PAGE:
The next witness is Dodge, he says, there were fifty people near the soldiers pushing at them; now the witness before says, there were twelve sailors with clubs, but now here are fifty more aiding and abetting of them, ready to relieve them in case of need; now what could the people expect? It was their business to have taken themselves out of the way; some prudent people by the Town-house, told them not to meddle with the guard, but you bear nothing of this from these fifty people; no, instead of that, they were huzzaing and whistling, crying damn you, fire! why don’t you fire? So that they were actually assisting these twelve sailors that made the attack; he says the soldiers were pushing at the people to keep them off, ice and snow-balls were thrown, and I heard ice rattle on their guns, there were some clubs thrown from a considerable distance across the street. This witness swears he saw snow-balls thrown close before the party, and he took them to be thrown on purpose, be saw oyster-shells likewise thrown.-Mr. Langford the watchman

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Source:

Summation of John Adams in Rex v Wemms

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The Mob


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How was the mob described?

 

” . . . outside agitators, “a motley rabble of saucy boys, negroes and molattoes, Irish teagues, and out landish Jack tarrs.”

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Source:

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https://founders.archives.gov/documents/Adams/05-03-02-0001-0001#LJA03d001n99-ptr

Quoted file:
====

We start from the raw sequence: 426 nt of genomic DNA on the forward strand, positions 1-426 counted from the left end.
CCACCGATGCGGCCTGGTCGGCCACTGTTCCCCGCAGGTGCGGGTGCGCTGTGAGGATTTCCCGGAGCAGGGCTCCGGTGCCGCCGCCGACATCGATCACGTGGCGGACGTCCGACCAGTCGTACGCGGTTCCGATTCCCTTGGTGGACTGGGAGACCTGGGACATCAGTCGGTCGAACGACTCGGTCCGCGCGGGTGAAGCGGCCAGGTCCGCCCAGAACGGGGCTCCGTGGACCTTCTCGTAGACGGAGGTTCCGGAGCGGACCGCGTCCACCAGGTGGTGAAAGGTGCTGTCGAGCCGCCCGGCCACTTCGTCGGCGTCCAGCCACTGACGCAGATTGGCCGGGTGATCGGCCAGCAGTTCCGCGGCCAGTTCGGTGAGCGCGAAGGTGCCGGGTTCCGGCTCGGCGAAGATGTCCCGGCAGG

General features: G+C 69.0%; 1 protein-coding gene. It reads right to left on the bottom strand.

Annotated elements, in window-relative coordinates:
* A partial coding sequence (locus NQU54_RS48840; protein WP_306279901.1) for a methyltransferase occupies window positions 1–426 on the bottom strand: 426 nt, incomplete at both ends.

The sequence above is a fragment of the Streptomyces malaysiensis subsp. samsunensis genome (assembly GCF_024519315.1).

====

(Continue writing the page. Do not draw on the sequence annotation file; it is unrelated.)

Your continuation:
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What did THEY

originally

call the Massacre?


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Before the “The Boston Massacre” name became common,

the incident

was also called

The Bloody Massacre in King Street,

from the title of the

famous Paul Revere engraving.

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In the early 1800’s it was also called the State Street Massacre.

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Source:

http://www.bostonmassacre.net/facts-and-numbers.htm

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Another Distortion

Attucks Crispus


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Attucks  Crispus,  was hailed in Life Magazine as a hero.

But evidence at the trial?

Read about that.

http://www.crispusattucksmuseum.org/crispus-attucks-role-in-the-boston-massacre/

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http://golden-legacy.com/magazine-titles/

 

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https://www.google.com/search?q=crispus+attucks+life+magazine+1968&safe=active&source=lnms&tbm=isch&sa=X&ved=0ahUKEwidkrezgNvZAhXQm-AKHfVKCaIQ_AUICygC&biw=1272&bih=869#imgrc=Xl_6yGzOPO_1tM:&spf=1520452897634

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Founders Online Links


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From Founders Online:

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Because of the length and the complex interrelationship of the documentation for the trials growing out of the incident, the editorial treatment varies from that given to other cases in this edition.

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The material has been arranged in five parts:

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(1) An editorial introduction;